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York Furnace Leaking Water? 5 Common Causes (+ Fixes)

York furnaces are known for their quality. However, they can leak water due to neglected maintenance. If that happens, you need to quickly identify the problem and fix it before it causes any long-term damage to your home.

Your York furnace is leaking water due to a clogged condensate line, issues with the pump, or a faulty heat exchanger. You can stop the leak by cleaning the condensate line, ensuring the condensate pump is working properly, and replacing the heat exchanger.

While discovering a puddle of water around your furnace is always cause for concern, the fixes are actually quite easy. Let’s look at the most common problems that can cause a leak around your York furnace.

Clogged Condensate Line

If you have a clogged line in your York furnace, odds are the leak you’re seeing has come from the undrained condensate. A quick clean-out should get your furnace back on track. 

There are a few different ways to clean the condensate line of your York furnace:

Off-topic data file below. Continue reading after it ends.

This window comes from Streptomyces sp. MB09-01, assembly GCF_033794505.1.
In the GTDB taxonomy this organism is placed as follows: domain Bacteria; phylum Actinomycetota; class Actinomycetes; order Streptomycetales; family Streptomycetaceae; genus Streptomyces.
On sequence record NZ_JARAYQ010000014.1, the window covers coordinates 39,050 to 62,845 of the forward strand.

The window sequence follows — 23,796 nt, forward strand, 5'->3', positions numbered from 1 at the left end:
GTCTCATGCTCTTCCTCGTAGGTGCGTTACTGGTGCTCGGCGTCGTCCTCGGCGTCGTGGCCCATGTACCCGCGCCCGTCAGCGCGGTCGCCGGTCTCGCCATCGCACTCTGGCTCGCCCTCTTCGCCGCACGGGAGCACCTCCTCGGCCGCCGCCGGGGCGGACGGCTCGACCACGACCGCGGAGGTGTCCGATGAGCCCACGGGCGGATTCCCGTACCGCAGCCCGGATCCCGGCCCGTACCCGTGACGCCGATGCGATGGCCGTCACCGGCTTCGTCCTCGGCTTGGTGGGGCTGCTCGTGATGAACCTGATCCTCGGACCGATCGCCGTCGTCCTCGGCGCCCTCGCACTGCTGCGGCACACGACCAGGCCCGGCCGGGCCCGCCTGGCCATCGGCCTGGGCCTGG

• Shop-vac. With powerful suction and wet/dry versatility, a shop vac fitted with an adapter to match your furnace’s condensate line will suck out anything lodged within the system. 
  • Compressed air. A can of compressed air provides a short but powerful burst of air that dislodges debris. 
  • Compressor attachment. If you have an air compressor lying around, use the Viair Blow Gun (Amazon.com) attachment to flush the line with a more powerful blast of air for stubborn build-up. 
  • Garden hose. Fitted with a proper adapter, a garden hose can efficiently flush any mold, insects, or debris that have found their way into your line.  

Remember to put water back in the line after flushing it out to maintain the trap. Without a trapped air system, efficiency will decrease, and potential air quality issues can pop up. 

Watch the following video of an HVAC tech cutting an access point into the PVC line to clean out a clogged line with compressed air and then patching the access point to prevent further leaking:

Issue With Condensate Pump

Condensate pumps are necessary when gravity can’t do the job because the drain line is too long or is installed upside down.

Float Switch

A rigid or broken float switch will prevent the condensate pump’s motor from running. Here’s how you can fix this:

  1. Turn off the power to the pump. 
  2. Remove the pump housing.
  3. Manually check to see if it’s seized or broken.
  4. Replace if necessary.

Cracked Reservoir

A cracked reservoir can cause condensate leaks. Here’s how you can check for and fix this issue:

  1. Turn off power to the pump. 
  2. Disconnect the drain tube and let the water drain out. 
  3. Pour some water into the reservoir and watch for leaks. 
  4. Patch or replace any holes. 

Blocked or Faulty Check Valve

The check valve on a condensate pump can become blocked, keeping condensate liquids from draining out of the reservoir: